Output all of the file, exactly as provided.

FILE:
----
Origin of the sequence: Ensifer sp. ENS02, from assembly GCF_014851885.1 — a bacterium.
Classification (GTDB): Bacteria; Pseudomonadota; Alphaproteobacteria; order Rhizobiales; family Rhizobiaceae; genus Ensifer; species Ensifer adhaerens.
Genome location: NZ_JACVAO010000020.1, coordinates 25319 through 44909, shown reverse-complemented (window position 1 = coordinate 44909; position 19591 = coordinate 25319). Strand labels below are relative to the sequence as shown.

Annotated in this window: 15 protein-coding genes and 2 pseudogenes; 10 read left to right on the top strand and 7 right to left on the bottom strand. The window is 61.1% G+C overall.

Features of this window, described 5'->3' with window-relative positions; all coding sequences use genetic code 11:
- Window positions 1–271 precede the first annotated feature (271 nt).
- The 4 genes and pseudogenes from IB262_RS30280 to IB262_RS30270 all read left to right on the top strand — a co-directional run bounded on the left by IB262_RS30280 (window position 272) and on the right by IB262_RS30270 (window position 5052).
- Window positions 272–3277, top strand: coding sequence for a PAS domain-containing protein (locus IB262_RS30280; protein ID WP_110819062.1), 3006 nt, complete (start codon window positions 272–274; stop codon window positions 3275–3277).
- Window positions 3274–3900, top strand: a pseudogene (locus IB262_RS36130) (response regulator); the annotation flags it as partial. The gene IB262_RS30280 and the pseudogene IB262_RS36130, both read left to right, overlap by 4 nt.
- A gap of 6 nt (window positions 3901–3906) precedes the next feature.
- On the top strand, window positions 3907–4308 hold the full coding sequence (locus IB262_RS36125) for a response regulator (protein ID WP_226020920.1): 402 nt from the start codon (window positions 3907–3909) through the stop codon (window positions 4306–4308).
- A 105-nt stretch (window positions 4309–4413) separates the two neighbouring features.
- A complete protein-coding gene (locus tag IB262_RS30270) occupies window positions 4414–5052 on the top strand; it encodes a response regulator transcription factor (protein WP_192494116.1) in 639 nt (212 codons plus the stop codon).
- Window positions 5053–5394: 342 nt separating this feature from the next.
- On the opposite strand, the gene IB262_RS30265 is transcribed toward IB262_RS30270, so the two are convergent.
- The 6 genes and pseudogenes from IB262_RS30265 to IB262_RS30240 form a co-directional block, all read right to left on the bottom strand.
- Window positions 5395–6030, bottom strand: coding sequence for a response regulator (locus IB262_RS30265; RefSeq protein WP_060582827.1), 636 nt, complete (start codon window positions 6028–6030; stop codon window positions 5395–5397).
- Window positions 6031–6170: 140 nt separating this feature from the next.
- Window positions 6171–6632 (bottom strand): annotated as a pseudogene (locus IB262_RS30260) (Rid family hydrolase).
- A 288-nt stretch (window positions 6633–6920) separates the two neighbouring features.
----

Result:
Origin of the sequence: Ensifer sp. ENS02, from assembly GCF_014851885.1 — a bacterium.
Classification (GTDB): Bacteria; Pseudomonadota; Alphaproteobacteria; order Rhizobiales; family Rhizobiaceae; genus Ensifer; species Ensifer adhaerens.
Genome location: NZ_JACVAO010000020.1, coordinates 25319 through 44909, shown reverse-complemented (window position 1 = coordinate 44909; position 19591 = coordinate 25319). Strand labels below are relative to the sequence as shown.

Annotated in this window: 15 protein-coding genes and 2 pseudogenes; 10 read left to right on the top strand and 7 right to left on the bottom strand. The window is 61.1% G+C overall.

Features of this window, described 5'->3' with window-relative positions; all coding sequences use genetic code 11:
- Window positions 1–271 precede the first annotated feature (271 nt).
- The 4 genes and pseudogenes from IB262_RS30280 to IB262_RS30270 all read left to right on the top strand — a co-directional run bounded on the left by IB262_RS30280 (window position 272) and on the right by IB262_RS30270 (window position 5052).
- Window positions 272–3277, top strand: coding sequence for a PAS domain-containing protein (locus IB262_RS30280; protein ID WP_110819062.1), 3006 nt, complete (start codon window positions 272–274; stop codon window positions 3275–3277).
- Window positions 3274–3900, top strand: a pseudogene (locus IB262_RS36130) (response regulator); the annotation flags it as partial. The gene IB262_RS30280 and the pseudogene IB262_RS36130, both read left to right, overlap by 4 nt.
- A gap of 6 nt (window positions 3901–3906) precedes the next feature.
- On the top strand, window positions 3907–4308 hold the full coding sequence (locus IB262_RS36125) for a response regulator (protein ID WP_226020920.1): 402 nt from the start codon (window positions 3907–3909) through the stop codon (window positions 4306–4308).
- A 105-nt stretch (window positions 4309–4413) separates the two neighbouring features.
- A complete protein-coding gene (locus tag IB262_RS30270) occupies window positions 4414–5052 on the top strand; it encodes a response regulator transcription factor (protein WP_192494116.1) in 639 nt (212 codons plus the stop codon).
- Window positions 5053–5394: 342 nt separating this feature from the next.
- On the opposite strand, the gene IB262_RS30265 is transcribed toward IB262_RS30270, so the two are convergent.
- The 6 genes and pseudogenes from IB262_RS30265 to IB262_RS30240 form a co-directional block, all read right to left on the bottom strand.
- Window positions 5395–6030, bottom strand: coding sequence for a response regulator (locus IB262_RS30265; RefSeq protein WP_060582827.1), 636 nt, complete (start codon window positions 6028–6030; stop codon window positions 5395–5397).
- Window positions 6031–6170: 140 nt separating this feature from the next.
- Window positions 6171–6632 (bottom strand): annotated as a pseudogene (locus IB262_RS30260) (Rid family hydrolase).
- A 288-nt stretch (window positions 6633–6920) separates the two neighbouring features.